Stray Dog (Nora inu)
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Akira Kurosawa directs the black-and-white 1949 film noir Nora Inu (released in the U.S. in 1963 as Stray Dog). In his third film with Kurosawa, Toshiro Mifune plays young police detective Murakami. One summer day on a crowded bus in Tokyo, his gun is stolen by a pickpocket. Rather than face the shame of reporting his gun missing, he chooses to go out and find it himself (there were not many weapons on the streets of Tokyo immediately following WWII). While trying to locate the gun, he discovers an entire criminal underworld. He is eventually helped on his journey by superior officer Sato… More
Rotten Tomatoes Score: 94%

Critic Reviews from Rotten Tomatoes

"Kurosawa never forgets his audience. The result is a film that's traditional yet modern, one that even includes a ball game."
‑ Joshua Rothkopf, Time Out New York
"Mifune is magnetic"
‑ Jay Antani, Cinema Writer
"Good crime thriller, with historic Toyko footage"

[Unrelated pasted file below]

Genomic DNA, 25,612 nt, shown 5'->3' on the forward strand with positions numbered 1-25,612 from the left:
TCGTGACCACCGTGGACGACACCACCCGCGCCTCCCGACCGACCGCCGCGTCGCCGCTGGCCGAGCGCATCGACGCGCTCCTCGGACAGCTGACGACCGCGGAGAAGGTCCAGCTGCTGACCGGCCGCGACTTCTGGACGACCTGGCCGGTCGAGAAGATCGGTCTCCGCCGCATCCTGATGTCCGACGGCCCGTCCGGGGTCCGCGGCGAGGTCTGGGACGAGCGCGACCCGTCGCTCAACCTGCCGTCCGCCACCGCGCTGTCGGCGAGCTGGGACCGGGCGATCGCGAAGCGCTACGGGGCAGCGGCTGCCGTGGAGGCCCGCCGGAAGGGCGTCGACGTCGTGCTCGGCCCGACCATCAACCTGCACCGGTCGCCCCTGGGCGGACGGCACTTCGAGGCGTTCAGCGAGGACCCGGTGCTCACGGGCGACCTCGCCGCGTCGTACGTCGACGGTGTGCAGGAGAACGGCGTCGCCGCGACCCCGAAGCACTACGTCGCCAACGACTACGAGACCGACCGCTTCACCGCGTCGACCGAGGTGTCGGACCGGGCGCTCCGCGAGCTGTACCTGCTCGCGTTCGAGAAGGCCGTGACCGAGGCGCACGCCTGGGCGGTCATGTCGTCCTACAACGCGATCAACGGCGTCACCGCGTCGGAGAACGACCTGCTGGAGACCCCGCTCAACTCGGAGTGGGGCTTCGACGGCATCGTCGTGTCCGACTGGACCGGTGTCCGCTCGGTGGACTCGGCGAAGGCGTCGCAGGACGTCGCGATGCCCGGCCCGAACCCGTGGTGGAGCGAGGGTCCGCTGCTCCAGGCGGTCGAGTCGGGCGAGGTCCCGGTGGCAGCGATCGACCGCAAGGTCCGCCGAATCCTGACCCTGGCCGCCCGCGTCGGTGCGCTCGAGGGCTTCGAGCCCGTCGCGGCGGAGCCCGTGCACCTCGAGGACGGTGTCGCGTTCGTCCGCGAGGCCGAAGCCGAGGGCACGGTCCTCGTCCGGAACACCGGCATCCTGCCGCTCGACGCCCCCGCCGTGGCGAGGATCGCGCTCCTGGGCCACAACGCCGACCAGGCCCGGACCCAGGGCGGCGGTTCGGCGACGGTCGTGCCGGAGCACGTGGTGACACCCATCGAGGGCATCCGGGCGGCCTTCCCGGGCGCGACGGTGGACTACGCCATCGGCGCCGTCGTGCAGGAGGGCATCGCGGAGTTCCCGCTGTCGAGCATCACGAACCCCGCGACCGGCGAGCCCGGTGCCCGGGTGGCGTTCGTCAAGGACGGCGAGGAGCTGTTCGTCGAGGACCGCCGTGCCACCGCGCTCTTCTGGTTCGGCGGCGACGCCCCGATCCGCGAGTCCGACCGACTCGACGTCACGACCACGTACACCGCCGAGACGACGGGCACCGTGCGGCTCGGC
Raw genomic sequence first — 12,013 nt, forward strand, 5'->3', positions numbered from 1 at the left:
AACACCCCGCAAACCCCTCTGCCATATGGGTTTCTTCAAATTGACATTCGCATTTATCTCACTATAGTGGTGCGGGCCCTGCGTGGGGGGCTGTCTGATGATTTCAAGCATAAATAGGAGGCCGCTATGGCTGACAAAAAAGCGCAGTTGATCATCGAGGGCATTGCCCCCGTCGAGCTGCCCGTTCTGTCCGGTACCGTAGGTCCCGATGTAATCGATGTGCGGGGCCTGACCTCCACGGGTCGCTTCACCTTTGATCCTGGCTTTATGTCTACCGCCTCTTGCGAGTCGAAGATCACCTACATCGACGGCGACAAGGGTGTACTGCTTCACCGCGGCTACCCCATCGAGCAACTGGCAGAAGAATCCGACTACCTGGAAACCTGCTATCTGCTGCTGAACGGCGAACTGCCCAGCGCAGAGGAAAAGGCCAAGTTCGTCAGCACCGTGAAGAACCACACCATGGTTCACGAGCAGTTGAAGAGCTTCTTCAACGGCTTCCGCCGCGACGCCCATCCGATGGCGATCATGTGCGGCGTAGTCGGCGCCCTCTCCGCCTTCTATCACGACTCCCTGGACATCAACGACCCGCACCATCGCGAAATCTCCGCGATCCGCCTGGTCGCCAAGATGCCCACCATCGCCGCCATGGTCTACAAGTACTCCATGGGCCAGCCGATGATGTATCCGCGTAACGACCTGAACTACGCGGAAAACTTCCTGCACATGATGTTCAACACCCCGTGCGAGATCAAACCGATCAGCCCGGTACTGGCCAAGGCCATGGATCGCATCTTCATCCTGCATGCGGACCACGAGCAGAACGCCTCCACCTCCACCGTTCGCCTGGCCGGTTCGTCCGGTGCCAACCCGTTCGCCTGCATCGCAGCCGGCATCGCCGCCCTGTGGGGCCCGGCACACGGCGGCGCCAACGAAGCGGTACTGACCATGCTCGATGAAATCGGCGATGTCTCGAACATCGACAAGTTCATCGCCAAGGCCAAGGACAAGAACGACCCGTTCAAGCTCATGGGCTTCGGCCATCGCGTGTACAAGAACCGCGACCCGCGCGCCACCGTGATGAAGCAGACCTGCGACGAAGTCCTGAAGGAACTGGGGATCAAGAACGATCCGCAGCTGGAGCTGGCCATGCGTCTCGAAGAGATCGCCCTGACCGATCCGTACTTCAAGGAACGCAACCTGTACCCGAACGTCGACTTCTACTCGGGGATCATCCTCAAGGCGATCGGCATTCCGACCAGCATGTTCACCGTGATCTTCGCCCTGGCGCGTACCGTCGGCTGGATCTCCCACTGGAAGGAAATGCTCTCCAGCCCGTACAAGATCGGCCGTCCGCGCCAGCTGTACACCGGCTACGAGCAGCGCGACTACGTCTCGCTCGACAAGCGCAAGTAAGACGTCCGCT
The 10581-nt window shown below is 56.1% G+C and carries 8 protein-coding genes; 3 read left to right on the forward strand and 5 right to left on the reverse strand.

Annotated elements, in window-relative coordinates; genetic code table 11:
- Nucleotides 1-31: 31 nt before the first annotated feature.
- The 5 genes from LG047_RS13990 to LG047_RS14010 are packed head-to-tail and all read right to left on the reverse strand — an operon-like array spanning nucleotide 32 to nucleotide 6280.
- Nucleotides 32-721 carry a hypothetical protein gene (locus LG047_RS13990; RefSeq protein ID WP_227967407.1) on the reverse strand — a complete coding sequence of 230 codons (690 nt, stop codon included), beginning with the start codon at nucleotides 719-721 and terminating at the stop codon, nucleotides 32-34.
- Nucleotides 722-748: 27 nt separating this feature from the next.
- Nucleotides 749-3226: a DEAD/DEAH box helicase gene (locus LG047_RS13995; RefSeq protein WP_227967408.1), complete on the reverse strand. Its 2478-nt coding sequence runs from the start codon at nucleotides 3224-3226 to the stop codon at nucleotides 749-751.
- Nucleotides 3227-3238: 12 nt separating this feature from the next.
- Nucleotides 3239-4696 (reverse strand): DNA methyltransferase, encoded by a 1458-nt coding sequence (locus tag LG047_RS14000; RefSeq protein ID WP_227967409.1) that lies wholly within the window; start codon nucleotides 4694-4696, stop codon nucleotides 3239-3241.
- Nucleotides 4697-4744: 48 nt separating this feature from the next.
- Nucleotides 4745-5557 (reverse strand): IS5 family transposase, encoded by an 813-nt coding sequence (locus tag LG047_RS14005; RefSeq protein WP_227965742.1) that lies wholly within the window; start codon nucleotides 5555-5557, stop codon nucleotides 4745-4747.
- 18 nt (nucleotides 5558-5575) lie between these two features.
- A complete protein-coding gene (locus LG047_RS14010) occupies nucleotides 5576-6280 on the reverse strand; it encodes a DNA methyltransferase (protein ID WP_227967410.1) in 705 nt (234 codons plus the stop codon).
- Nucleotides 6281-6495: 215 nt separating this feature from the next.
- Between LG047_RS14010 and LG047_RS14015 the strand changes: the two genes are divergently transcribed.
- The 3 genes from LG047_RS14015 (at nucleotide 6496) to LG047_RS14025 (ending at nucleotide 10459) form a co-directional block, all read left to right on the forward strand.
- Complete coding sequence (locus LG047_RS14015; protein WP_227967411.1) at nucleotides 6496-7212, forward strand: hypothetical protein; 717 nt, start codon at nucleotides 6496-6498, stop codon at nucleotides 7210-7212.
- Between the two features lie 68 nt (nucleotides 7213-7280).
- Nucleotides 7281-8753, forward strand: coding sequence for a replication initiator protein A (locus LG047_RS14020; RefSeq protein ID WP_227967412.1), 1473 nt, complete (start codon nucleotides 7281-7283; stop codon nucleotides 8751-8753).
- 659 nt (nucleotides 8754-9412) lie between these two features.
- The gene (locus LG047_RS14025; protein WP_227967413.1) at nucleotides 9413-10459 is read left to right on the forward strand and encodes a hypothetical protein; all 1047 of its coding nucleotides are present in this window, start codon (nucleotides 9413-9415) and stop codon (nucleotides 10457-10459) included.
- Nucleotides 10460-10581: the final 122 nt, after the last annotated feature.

‑ Michael E. Grost, Classic Film and Television
"It's clear even this early that Kurosawa was one of the cinema's leading action directors."
‑ Jeffrey M. Anderson, Combustible Celluloid
"Driving forward even as the characters wander in circles, Kurosawa's camera is all swift pans and hard curves, one sinewy composition after another"
‑ Fernando F. Croce, CinePassion
"A great movie sharing "The Bicycle Thief" scenario about a stolen object needed for economic survival, as well as the tableaux of a shattered axis city."
‑ Louis Proyect, rec.arts.movies.reviews
"Postwar noir is a tough, early collaboration between Kurosawa and Mifune"
‑ Daniel Eagan, Film Journal International
"Against the backdrop of a defeated Japan, Kurosawa depicts the emasculation of his hero in the simple symbolism of the loss of a gun."
‑ Jake Euker, Filmcritic.com
"It's an engaging thriller that follows along the lines of a typical Hollywood crime drama, but blends in conventional Japanese concerns."
‑ Dennis Schwartz, Ozus' World Movie Reviews
"... a low key thriller set in the uncertainty and turbulence of post-war Tokyo, part film noir and part social commentary with a hard moral."
‑ Sean Axmaker, Turner Classic Movies Online
"The story is engrossing, and it's fascinating to see glimpses of both Japanese post-war society and their approach towards police investigation and forensics"
‑ Brian Mckay, eFilmCritic.com
"Akira Kurosawa's 1949 film noir transposes the bleak outlook that dominates so many American entries in the genre to postwar Tokyo."
‑ Jeremy Heilman, MovieMartyr.com
More reviews for Stray Dog (Nora inu) on Rotten Tomatoes